Something to think about

Is Gaming Console Scalping Illegal?

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Microsoft’s Xbox Series S/X and Sony’s PlayStation 5 launched in a much different world from their predecessors. In the past, if you wanted to pick up a console at launch, you could probably head to your local store and buy it that way.

Due to the recent pandemic, both Microsoft and Sony decided to launch the bulk of their stock online. This means that if you wanted to pick it up, you needed to have access to the internet.

This gave scalpers the opportunity to mass-buy next-gen consoles and then sell them for an inflated price.

Unfortunately, console scalping is NOT illegal in the United States.

What Is Scalping? Who Is a Scalper?

Scalper is a person who buys a product that’s high in demand and in limited quantity to resell it at a higher price. It’s a money-making tactic where an individual, or more often a group, buys multiple items.

Scalping unfortunately isn’t exclusive only to gaming consoles. Event tickets, GPUs, CPUs, trainers and many more.

Xbox Series X and Playstation 5

Next-gen Console Preorders

Scalping isn’t just an issue with launch day, there are scalpers that work in preorders too.

Next-gen Xbox preorders began worldwide on September 22, 2020 in selected retailer stores (Amazon, Target, Best Buy, Newegg, Walmart, Gamestop, etc. in the US). Series X retailed for $499, while series S retailed for $299. As is custom, there were limited consoles available for preorder but the process was clear to everyone.

Sony, however, faced a lot of backlash due to lack of transparency and communication about preordering Playstation 5 on their store. Their preorder system was invitation only, “based on previous interests and PlayStation activities” (from their FAQ). Nobody really knew what these interests and activities are. Even more so, the invitation wasn’t a guarantee that you would be able to preorder Playstation 5.

Preorders for this console went live on September 18, 2020 (on the main Playstation store, retailers released preorders earlier) and everything was sold out within minutes.

Playstation 5 scalper on Facebook Market

Next-gen Console Launch Day 2020

Xbox Series X (and Series S) was released on November 10, 2020 and Sony Playstation 5 on November 12, 2020.

Those who didn’t get to preorder had to wait until launch day. Now, for many people, this wouldn’t be a problem. Book a day off work. Sit with the console in your shopping cart in the hope that it lets you check out.

The problem?

Online-only sales made it a whole lot easier for scalpers to get their hands on consoles. All they needed to do with set up a sophisticated piece of software (much like the software used to purchase concert tickets), and attempt to purchase dozens of consoles at a time using bots.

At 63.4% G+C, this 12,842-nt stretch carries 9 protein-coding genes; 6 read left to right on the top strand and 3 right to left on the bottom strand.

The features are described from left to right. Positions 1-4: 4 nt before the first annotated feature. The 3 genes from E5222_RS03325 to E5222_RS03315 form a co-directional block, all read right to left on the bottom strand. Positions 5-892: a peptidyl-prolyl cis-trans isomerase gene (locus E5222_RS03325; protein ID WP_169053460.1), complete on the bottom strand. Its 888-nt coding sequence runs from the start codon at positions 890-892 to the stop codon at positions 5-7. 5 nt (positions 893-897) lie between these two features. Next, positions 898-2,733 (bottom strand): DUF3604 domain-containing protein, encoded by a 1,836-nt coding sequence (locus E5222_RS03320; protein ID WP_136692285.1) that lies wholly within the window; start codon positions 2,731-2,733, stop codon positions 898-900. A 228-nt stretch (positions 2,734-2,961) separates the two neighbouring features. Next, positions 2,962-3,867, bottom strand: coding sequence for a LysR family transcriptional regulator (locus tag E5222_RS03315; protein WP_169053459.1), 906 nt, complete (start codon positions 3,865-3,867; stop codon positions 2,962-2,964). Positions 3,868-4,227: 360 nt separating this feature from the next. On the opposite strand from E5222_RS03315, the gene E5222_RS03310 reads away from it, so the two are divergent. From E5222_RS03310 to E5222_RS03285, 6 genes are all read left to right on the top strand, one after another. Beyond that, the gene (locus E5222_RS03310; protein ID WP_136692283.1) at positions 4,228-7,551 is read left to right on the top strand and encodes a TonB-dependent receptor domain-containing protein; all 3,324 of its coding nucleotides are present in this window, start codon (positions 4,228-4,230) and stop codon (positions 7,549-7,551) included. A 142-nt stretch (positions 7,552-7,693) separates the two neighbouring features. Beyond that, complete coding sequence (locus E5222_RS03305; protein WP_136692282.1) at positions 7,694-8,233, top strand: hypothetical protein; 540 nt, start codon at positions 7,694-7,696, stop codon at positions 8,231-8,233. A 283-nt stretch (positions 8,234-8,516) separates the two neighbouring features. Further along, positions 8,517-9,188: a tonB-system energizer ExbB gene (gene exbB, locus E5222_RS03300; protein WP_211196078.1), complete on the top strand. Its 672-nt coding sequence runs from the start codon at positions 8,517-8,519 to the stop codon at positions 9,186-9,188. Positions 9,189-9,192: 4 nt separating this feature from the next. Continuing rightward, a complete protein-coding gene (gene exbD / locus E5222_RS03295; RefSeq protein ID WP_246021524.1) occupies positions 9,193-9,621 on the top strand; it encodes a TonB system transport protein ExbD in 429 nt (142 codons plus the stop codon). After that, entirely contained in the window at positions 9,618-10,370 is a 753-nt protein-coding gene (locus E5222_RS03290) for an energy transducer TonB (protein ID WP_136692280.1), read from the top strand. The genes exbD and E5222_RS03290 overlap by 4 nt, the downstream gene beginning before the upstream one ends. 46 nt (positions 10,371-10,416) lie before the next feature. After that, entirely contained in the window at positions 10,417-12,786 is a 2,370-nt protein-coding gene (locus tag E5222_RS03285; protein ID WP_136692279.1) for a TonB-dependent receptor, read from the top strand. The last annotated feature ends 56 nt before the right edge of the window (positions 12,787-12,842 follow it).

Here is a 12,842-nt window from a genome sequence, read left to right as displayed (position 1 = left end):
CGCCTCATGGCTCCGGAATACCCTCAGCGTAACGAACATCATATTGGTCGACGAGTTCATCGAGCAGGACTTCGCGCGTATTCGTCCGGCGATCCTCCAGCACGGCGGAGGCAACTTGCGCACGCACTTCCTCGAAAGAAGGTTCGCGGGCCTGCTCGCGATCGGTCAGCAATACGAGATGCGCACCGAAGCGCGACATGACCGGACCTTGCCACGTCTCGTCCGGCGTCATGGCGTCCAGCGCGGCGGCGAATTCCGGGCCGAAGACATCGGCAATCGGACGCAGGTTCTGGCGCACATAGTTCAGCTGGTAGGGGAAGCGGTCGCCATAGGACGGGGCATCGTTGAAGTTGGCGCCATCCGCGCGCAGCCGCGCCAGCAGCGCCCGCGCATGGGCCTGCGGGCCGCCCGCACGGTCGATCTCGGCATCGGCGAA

This resulted in consoles shooting up online for up to 4x their retail value. With no stock left (and no massive restocks predicted until April 2021), it meant that people that really, really wanted a console had no choice but to part with their hard-earned cash and give it to a scalper.

A UK based Playstation 5 scalper group was able to get their hands on 3 500 consoles and they stated that they have no regrets.

So, the big question is…

Is Game Console Scalping Illegal?

No. At least not in the United States.

You may have heard of anti-scalping laws. Around 20 states in the US do have anti-scalping laws. However, all of those laws have been written specifically for event tickets.

By these laws, you can scalp pretty much anything else that you want, but the second you scalp an event ticket, the justice system is going to come down on you like a sack of bricks! It doesn’t stop people doing it, but it’s still illegal (in most places).

Gaming console scalping isn’t illegal. People are free to buy something and resell it at whatever price they want. It’s your right once you own a piece of property. It would almost certainly be unconstitutional to prevent people from reselling their property, right?

Please do not buy a console from a scalper.

The whole issue with gaming console scalping isn’t so much whether it’s illegal or not. It’s about the morals of the whole thing. There are people out there that really, really, want a game console. However, someone decides that they are only willing to part with one for 4-5x the price he paid for it.